Hebrews 12:7-10 – Endure hardship as discipline; God is treating you as his children. For what children are not disciplined by their father? If you are not disciplined—and everyone undergoes discipline—then you are not legitimate, not true sons and daughters at all. Moreover, we have all had human fathers who disciplined us and we respected them for it. How much more should we submit to the Father of spirits and live! They disciplined us for a little while as they thought best; but God disciplines us for our good, in order that we may share in his holiness.
A couple of years ago I found myself on the phone with a security alarm company. I had signed a contract which I believed to be one year with the company, but the contract was actually for much longer – three years. I was upset. I questioned the company’s ethics. I argued back and forth with the customer service rep on the phone, but stopped when I heard the Holy Spirit say “Apologize to her.” All fell quiet.
I resisted for a fraction of a second because I didn’t want to apologize to anyone. I was adamant that I was right. But God was right. And I was wrong. I apologized to the representative on the phone. I felt like an unruly child who had misbehaved. I realized I was being reprimanded. I was experiencing Hebrews 12:7-10.
Some people believe that sickness and accidents are the disciplines of God. Some people actually believe that God disciplines his children with diseases and terrible accidents. Lies. All lies. God is a good, loving Father.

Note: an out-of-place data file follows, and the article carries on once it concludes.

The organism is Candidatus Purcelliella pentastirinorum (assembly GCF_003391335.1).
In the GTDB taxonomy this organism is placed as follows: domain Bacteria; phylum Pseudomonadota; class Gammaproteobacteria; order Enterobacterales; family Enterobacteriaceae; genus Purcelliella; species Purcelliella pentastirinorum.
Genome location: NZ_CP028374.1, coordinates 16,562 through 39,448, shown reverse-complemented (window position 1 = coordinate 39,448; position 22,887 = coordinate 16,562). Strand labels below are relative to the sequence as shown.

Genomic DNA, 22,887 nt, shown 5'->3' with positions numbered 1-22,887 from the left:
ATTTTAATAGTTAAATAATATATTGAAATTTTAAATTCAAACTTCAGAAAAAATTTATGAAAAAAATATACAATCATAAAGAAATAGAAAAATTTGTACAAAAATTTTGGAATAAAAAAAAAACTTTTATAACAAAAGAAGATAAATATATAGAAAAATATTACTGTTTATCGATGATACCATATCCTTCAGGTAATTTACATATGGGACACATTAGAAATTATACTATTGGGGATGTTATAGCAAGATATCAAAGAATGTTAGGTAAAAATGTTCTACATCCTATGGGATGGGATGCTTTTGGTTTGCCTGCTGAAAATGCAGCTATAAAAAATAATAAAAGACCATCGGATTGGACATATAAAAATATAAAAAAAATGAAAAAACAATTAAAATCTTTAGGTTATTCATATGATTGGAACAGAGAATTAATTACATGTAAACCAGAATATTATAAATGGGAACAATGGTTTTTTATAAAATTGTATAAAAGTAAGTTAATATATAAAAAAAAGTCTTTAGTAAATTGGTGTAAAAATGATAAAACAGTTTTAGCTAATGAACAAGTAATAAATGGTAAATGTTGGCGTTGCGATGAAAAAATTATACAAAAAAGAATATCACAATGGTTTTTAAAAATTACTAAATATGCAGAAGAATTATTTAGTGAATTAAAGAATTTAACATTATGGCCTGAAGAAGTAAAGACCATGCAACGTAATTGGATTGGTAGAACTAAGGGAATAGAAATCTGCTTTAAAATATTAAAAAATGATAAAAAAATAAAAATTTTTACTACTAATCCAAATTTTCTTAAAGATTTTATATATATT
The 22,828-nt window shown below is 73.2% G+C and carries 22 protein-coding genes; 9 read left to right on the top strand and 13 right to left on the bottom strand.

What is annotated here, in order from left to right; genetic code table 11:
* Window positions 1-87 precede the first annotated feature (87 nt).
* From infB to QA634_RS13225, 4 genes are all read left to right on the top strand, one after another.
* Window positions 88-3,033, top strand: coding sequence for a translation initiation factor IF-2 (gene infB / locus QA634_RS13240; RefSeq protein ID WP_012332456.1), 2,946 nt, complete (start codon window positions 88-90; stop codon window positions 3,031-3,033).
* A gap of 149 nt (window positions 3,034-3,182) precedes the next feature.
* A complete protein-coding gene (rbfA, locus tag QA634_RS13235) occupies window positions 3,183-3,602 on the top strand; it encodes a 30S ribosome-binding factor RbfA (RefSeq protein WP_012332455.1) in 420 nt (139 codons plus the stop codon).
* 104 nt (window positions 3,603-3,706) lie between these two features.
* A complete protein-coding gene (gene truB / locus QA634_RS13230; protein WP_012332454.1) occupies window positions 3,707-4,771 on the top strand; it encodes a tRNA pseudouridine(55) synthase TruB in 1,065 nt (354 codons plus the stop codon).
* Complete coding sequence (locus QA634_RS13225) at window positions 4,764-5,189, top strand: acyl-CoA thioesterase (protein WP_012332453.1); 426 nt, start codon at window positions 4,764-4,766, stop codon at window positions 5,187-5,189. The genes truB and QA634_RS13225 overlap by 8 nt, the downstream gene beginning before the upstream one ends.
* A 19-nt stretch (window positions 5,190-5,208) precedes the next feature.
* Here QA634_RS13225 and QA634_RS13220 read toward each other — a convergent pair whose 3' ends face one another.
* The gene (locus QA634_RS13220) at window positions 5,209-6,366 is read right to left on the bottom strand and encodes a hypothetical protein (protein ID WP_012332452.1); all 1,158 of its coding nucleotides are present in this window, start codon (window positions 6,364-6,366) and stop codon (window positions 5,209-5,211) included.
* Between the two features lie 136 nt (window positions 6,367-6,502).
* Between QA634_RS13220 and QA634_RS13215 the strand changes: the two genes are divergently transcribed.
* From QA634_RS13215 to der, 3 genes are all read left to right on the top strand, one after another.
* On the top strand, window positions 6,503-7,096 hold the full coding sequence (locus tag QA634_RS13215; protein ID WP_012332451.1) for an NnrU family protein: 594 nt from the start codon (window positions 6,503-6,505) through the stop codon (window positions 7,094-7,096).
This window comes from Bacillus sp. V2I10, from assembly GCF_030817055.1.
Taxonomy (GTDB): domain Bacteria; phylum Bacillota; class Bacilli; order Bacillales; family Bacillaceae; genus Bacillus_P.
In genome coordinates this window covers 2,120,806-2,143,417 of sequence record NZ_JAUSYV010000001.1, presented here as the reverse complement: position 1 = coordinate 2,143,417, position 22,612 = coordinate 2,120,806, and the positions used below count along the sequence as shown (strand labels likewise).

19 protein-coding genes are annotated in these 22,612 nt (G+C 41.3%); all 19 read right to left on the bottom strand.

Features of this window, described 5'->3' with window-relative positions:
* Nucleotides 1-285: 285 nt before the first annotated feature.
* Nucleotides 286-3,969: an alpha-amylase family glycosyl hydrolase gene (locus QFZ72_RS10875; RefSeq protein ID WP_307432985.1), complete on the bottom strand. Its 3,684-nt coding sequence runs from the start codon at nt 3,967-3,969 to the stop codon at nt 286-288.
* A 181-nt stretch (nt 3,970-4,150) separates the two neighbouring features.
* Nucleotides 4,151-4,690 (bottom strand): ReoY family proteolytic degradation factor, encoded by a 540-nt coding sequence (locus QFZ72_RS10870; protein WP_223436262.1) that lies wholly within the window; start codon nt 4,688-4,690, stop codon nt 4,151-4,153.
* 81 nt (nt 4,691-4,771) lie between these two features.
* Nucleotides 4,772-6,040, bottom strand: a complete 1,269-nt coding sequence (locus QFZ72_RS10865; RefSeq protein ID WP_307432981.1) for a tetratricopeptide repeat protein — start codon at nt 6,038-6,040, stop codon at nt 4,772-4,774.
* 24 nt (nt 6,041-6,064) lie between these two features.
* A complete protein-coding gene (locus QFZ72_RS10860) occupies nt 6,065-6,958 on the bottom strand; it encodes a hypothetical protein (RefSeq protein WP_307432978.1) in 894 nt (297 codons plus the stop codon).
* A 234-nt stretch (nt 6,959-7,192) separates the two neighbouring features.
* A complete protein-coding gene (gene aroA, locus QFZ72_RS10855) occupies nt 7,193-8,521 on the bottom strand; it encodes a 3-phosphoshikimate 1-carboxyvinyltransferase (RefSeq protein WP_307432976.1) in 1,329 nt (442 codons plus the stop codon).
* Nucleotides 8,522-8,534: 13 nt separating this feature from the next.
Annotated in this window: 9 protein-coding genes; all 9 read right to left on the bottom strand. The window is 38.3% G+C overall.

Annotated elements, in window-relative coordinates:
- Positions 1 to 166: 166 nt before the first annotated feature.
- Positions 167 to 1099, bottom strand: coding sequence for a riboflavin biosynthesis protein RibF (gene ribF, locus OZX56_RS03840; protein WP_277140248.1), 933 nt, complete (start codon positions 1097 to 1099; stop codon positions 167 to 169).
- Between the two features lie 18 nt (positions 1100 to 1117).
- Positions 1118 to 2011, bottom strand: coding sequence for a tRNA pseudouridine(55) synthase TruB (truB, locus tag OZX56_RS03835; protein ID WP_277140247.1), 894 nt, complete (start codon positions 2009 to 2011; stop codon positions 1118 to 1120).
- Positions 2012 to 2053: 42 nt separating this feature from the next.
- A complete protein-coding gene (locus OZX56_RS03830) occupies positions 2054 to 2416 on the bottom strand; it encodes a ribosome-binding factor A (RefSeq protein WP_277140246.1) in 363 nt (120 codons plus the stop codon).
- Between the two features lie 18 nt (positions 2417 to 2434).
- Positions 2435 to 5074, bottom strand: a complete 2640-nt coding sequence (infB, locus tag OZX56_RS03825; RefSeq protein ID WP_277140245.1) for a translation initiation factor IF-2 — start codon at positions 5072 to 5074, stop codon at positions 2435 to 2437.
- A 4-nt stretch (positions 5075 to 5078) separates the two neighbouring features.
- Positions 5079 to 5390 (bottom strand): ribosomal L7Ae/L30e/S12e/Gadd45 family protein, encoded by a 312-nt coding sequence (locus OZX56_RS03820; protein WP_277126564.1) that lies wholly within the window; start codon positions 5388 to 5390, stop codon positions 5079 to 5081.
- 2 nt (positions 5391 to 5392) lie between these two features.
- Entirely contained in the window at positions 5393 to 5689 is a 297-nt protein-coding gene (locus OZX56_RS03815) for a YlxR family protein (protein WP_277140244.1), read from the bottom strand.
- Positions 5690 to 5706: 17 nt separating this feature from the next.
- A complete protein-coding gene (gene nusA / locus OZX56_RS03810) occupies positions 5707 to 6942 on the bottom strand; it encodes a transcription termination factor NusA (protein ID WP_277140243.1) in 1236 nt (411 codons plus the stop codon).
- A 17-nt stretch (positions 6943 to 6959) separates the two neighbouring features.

In Hebrews 12, it tells Christians to endure hardship as discipline. The Greek word use for discipline is the word paideia. Paideia is an easy word to define. In ancient Greece, paideia referred to the education and instruction of Greek citizens. It was a practical, subject-based teaching. Paideia included instruction in everything from liberal arts and medicine to music and gymnastics. The Greeks used the training to help each citizen understood their role in society.
The word paideia has nothing to do with destruction or punishment. The word means chastening, instruction and nurturing. It’s training that cultivates the soul, the morals, and the mind.
God tells Christians to endure instruction.
And instruction doesn’t always feel good. It doesn’t feel good to have your views challenged. It isn’t easy or painless to surrender every area, desire and will for your life completely to God. It never feels good to get confronted by your iniquity or have the Holy Spirit tell you that you need to change something – your behavior, your viewpoint, your personality, your relationships.
As you walk the narrow road, things will get increasingly difficult. It will be hard, and you will grieve, because whenever a person suffers loss, it’s grievous. As you allow God to instruct you, you will lose things.
You will lose friends.
You may even lose family.
You should expect to even lose pieces of yourself as God transforms you into a new creation.
No chastening in the present moment feels good but grievous. Nevertheless, if you allow God to instruct you, then it will yield the peaceable fruit of righteousness.
When Hebrews 12 tells us to endure chastisement, it’s not talking about enduring what the devil is trying to use to destroy you. If you are going through something terrible, rough, or tragic, know this: God is a Good Father. He is never to blame. The enemy comes to steal, kill, and destroy. But God comes to give life, and He gives it more abundantly.